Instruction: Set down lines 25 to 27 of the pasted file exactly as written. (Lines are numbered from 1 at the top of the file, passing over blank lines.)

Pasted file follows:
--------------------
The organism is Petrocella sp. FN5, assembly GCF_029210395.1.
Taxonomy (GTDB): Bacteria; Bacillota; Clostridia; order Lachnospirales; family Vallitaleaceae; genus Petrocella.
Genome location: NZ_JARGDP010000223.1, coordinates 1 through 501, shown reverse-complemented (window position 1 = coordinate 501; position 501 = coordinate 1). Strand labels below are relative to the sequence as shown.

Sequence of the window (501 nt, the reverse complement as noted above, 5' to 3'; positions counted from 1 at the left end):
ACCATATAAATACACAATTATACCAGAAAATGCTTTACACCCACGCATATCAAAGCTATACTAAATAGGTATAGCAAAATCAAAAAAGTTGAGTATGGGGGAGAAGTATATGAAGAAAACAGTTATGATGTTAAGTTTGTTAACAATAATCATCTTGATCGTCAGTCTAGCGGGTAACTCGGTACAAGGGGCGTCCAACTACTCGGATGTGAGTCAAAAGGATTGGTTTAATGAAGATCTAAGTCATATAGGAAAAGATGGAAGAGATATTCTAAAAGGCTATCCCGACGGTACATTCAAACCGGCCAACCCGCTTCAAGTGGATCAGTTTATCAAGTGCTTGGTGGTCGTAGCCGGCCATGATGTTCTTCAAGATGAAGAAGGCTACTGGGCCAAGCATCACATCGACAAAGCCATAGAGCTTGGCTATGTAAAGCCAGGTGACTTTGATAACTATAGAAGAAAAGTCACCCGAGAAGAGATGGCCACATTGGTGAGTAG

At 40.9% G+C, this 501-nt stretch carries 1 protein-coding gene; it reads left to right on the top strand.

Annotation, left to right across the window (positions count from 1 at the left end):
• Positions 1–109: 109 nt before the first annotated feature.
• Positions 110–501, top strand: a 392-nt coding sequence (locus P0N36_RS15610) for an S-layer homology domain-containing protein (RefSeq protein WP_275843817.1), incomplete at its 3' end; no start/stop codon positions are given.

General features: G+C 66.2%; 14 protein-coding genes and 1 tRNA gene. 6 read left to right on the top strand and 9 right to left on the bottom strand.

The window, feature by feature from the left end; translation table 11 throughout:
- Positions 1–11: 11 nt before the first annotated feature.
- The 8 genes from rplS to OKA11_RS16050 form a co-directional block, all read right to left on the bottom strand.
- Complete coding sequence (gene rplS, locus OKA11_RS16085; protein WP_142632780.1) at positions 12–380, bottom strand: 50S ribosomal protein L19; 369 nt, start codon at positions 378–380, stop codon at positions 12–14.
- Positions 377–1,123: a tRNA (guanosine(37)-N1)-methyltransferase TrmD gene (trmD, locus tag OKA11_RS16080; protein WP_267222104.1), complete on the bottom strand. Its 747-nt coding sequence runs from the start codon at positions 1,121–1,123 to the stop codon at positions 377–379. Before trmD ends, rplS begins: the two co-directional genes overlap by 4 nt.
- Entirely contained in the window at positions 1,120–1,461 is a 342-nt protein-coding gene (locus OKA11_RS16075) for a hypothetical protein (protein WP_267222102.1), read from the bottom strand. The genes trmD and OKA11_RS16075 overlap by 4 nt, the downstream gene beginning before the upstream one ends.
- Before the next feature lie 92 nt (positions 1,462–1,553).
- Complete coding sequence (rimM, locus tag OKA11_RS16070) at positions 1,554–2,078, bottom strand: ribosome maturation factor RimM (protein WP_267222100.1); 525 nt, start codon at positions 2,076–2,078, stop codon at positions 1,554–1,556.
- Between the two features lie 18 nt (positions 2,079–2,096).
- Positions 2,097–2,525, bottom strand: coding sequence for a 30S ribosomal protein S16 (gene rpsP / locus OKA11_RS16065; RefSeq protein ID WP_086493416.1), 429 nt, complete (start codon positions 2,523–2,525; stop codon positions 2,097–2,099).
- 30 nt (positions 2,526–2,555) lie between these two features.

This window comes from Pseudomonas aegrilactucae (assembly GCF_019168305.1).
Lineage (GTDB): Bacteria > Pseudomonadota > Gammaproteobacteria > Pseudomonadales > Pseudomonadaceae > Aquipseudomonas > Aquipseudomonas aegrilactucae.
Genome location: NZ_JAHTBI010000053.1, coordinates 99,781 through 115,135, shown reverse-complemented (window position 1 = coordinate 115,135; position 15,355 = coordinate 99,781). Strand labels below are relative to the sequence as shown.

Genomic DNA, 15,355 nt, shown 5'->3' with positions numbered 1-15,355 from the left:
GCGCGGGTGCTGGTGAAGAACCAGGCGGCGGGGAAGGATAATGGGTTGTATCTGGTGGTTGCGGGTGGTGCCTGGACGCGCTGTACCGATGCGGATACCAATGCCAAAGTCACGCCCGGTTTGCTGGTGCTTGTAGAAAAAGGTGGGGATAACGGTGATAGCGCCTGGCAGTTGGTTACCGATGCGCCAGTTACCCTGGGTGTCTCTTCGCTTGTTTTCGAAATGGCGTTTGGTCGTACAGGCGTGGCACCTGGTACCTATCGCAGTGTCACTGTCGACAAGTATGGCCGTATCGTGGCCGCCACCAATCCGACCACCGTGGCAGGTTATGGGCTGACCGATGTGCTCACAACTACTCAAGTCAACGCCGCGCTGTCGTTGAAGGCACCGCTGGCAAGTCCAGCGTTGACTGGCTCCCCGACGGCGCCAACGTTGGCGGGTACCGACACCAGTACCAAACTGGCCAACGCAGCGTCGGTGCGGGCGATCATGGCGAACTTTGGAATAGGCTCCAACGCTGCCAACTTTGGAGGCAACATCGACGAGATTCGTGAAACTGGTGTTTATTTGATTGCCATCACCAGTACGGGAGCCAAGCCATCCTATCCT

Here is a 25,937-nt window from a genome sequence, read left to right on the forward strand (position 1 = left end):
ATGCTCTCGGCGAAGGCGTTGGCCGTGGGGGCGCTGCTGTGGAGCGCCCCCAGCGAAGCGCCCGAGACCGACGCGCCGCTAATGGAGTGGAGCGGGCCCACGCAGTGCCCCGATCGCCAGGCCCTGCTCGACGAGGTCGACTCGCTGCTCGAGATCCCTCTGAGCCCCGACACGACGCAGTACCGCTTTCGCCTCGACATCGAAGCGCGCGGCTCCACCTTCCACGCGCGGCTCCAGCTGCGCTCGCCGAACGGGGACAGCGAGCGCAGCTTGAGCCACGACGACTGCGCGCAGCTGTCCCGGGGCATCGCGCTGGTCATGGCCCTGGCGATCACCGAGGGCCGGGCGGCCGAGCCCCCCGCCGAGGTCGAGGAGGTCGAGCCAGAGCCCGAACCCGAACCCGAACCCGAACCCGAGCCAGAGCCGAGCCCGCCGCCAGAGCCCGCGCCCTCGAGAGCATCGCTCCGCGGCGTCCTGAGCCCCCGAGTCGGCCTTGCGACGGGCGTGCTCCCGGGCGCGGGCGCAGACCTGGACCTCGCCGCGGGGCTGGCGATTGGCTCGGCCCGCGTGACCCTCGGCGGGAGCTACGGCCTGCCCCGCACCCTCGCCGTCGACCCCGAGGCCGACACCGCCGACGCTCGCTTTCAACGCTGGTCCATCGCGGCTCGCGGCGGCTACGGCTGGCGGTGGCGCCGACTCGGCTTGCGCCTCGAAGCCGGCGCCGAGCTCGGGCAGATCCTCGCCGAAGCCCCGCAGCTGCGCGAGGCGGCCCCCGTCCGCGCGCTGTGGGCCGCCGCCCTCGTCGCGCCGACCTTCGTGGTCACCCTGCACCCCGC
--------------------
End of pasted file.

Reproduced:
Genomic DNA, 15,355 nt, shown 5'->3' with positions numbered 1-15,355 from the left:
GCGCGGGTGCTGGTGAAGAACCAGGCGGCGGGGAAGGATAATGGGTTGTATCTGGTGGTTGCGGGTGGTGCCTGGACGCGCTGTACCGATGCGGATACCAATGCCAAAGTCACGCCCGGTTTGCTGGTGCTTGTAGAAAAAGGTGGGGATAACGGTGATAGCGCCTGGCAGTTGGTTACCGATGCGCCAGTTACCCTGGGTGTCTCTTCGCTTGTTTTCGAAATGGCGTTTGGTCGTACAGGCGTGGCACCTGGTACCTATCGCAGTGTCACTGTCGACAAGTATGGCCGTATCGTGGCCGCCACCAATCCGACCACCGTGGCAGGTTATGGGCTGACCGATGTGCTCACAACTACTCAAGTCAACGCCGCGCTGTCGTTGAAGGCACCGCTGGCAAGTCCAGCGTTGACTGGCTCCCCGACGGCGCCAACGTTGGCGGGTACCGACACCAGTACCAAACTGGCCAACGCAGCGTCGGTGCGGGCGATCATGGCGAACTTTGGAATAGGCTCCAACGCTGCCAACTTTGGAGGCAACATCGACGAGATTCGTGAAACTGGTGTTTATTTGATTGCCATCACCAGTACGGGAGCCAAGCCATCCTATCCT

Here is a 25,937-nt window from a genome sequence, read left to right on the forward strand (position 1 = left end):